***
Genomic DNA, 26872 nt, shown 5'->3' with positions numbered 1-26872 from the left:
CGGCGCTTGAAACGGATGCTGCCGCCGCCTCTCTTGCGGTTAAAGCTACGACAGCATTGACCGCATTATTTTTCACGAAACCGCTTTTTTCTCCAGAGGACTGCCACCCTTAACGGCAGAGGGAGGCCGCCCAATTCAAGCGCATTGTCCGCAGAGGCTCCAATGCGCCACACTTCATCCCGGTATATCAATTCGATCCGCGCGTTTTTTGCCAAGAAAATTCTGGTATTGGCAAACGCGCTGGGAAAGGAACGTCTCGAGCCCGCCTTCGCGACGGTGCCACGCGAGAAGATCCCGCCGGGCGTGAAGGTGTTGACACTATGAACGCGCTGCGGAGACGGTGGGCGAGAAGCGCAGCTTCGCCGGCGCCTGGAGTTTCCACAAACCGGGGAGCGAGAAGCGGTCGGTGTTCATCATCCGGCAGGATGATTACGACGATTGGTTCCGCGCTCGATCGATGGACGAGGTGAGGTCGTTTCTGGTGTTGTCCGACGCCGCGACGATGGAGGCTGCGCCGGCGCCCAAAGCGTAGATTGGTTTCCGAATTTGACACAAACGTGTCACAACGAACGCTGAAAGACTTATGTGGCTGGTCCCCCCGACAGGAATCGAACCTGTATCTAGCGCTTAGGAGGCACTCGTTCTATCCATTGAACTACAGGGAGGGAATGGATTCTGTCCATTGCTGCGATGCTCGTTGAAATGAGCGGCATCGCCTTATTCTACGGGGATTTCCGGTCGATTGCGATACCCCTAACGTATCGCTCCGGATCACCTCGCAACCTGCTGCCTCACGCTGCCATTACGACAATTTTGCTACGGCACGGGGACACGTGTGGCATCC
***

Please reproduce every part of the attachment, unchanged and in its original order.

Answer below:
Genomic DNA, 26872 nt, shown 5'->3' with positions numbered 1-26872 from the left:
CGGCGCTTGAAACGGATGCTGCCGCCGCCTCTCTTGCGGTTAAAGCTACGACAGCATTGACCGCATTATTTTTCACGAAACCGCTTTTTTCTCCAGAGGACTGCCACCCTTAACGGCAGAGGGAGGCCGCCCAATTCAAGCGCATTGTCCGCAGAGGCTCCAATGCGCCACACTTCATCCCGGTATATCAATTCGATCCGCGCGTTTTTTGCCAAGAAAATTCTGGTATTGGCAAACGCGCTGGGAAAGGAACGTCTCGAGCCCGCCTTCGCGACGGTGCCACGCGAGAAGATCCCGCCGGGCGTGAAGGTGTTGACACTATGAACGCGCTGCGGAGACGGTGGGCGAGAAGCGCAGCTTCGCCGGCGCCTGGAGTTTCCACAAACCGGGGAGCGAGAAGCGGTCGGTGTTCATCATCCGGCAGGATGATTACGACGATTGGTTCCGCGCTCGATCGATGGACGAGGTGAGGTCGTTTCTGGTGTTGTCCGACGCCGCGACGATGGAGGCTGCGCCGGCGCCCAAAGCGTAGATTGGTTTCCGAATTTGACACAAACGTGTCACAACGAACGCTGAAAGACTTATGTGGCTGGTCCCCCCGACAGGAATCGAACCTGTATCTAGCGCTTAGGAGGCACTCGTTCTATCCATTGAACTACAGGGAGGGAATGGATTCTGTCCATTGCTGCGATGCTCGTTGAAATGAGCGGCATCGCCTTATTCTACGGGGATTTCCGGTCGATTGCGATACCCCTAACGTATCGCTCCGGATCACCTCGCAACCTGCTGCCTCACGCTGCCATTACGACAATTTTGCTACGGCACGGGGACACGTGTGGCATCC